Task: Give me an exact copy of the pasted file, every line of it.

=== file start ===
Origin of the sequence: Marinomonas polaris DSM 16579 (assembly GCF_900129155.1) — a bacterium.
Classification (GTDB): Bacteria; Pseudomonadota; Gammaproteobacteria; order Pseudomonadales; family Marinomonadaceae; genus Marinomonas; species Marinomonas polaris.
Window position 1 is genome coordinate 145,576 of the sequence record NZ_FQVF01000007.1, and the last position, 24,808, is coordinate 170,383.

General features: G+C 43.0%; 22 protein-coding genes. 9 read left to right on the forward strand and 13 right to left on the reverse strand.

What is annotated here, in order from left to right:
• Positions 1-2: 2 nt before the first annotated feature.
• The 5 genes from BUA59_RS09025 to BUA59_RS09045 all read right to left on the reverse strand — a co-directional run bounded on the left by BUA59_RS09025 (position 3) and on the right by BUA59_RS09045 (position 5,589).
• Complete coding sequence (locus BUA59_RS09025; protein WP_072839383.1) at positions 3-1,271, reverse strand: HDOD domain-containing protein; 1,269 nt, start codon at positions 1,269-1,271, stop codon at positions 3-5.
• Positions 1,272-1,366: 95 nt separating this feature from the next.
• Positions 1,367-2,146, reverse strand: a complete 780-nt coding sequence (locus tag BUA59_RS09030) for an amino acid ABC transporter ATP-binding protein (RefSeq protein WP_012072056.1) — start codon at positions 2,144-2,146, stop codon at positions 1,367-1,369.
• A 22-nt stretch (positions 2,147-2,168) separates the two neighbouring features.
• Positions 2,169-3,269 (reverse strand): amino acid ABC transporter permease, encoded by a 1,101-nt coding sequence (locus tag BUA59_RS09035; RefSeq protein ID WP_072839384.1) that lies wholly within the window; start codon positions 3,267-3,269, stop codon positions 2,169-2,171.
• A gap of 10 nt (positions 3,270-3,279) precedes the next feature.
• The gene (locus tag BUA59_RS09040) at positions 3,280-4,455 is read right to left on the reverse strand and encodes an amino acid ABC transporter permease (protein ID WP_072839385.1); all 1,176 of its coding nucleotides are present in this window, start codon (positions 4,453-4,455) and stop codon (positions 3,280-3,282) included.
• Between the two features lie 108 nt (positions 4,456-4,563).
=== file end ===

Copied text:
Origin of the sequence: Marinomonas polaris DSM 16579 (assembly GCF_900129155.1) — a bacterium.
Classification (GTDB): Bacteria; Pseudomonadota; Gammaproteobacteria; order Pseudomonadales; family Marinomonadaceae; genus Marinomonas; species Marinomonas polaris.
Window position 1 is genome coordinate 145,576 of the sequence record NZ_FQVF01000007.1, and the last position, 24,808, is coordinate 170,383.

General features: G+C 43.0%; 22 protein-coding genes. 9 read left to right on the forward strand and 13 right to left on the reverse strand.

What is annotated here, in order from left to right:
• Positions 1-2: 2 nt before the first annotated feature.
• The 5 genes from BUA59_RS09025 to BUA59_RS09045 all read right to left on the reverse strand — a co-directional run bounded on the left by BUA59_RS09025 (position 3) and on the right by BUA59_RS09045 (position 5,589).
• Complete coding sequence (locus BUA59_RS09025; protein WP_072839383.1) at positions 3-1,271, reverse strand: HDOD domain-containing protein; 1,269 nt, start codon at positions 1,269-1,271, stop codon at positions 3-5.
• Positions 1,272-1,366: 95 nt separating this feature from the next.
• Positions 1,367-2,146, reverse strand: a complete 780-nt coding sequence (locus tag BUA59_RS09030) for an amino acid ABC transporter ATP-binding protein (RefSeq protein WP_012072056.1) — start codon at positions 2,144-2,146, stop codon at positions 1,367-1,369.
• A 22-nt stretch (positions 2,147-2,168) separates the two neighbouring features.
• Positions 2,169-3,269 (reverse strand): amino acid ABC transporter permease, encoded by a 1,101-nt coding sequence (locus tag BUA59_RS09035; RefSeq protein ID WP_072839384.1) that lies wholly within the window; start codon positions 3,267-3,269, stop codon positions 2,169-2,171.
• A gap of 10 nt (positions 3,270-3,279) precedes the next feature.
• The gene (locus tag BUA59_RS09040) at positions 3,280-4,455 is read right to left on the reverse strand and encodes an amino acid ABC transporter permease (protein ID WP_072839385.1); all 1,176 of its coding nucleotides are present in this window, start codon (positions 4,453-4,455) and stop codon (positions 3,280-3,282) included.
• Between the two features lie 108 nt (positions 4,456-4,563).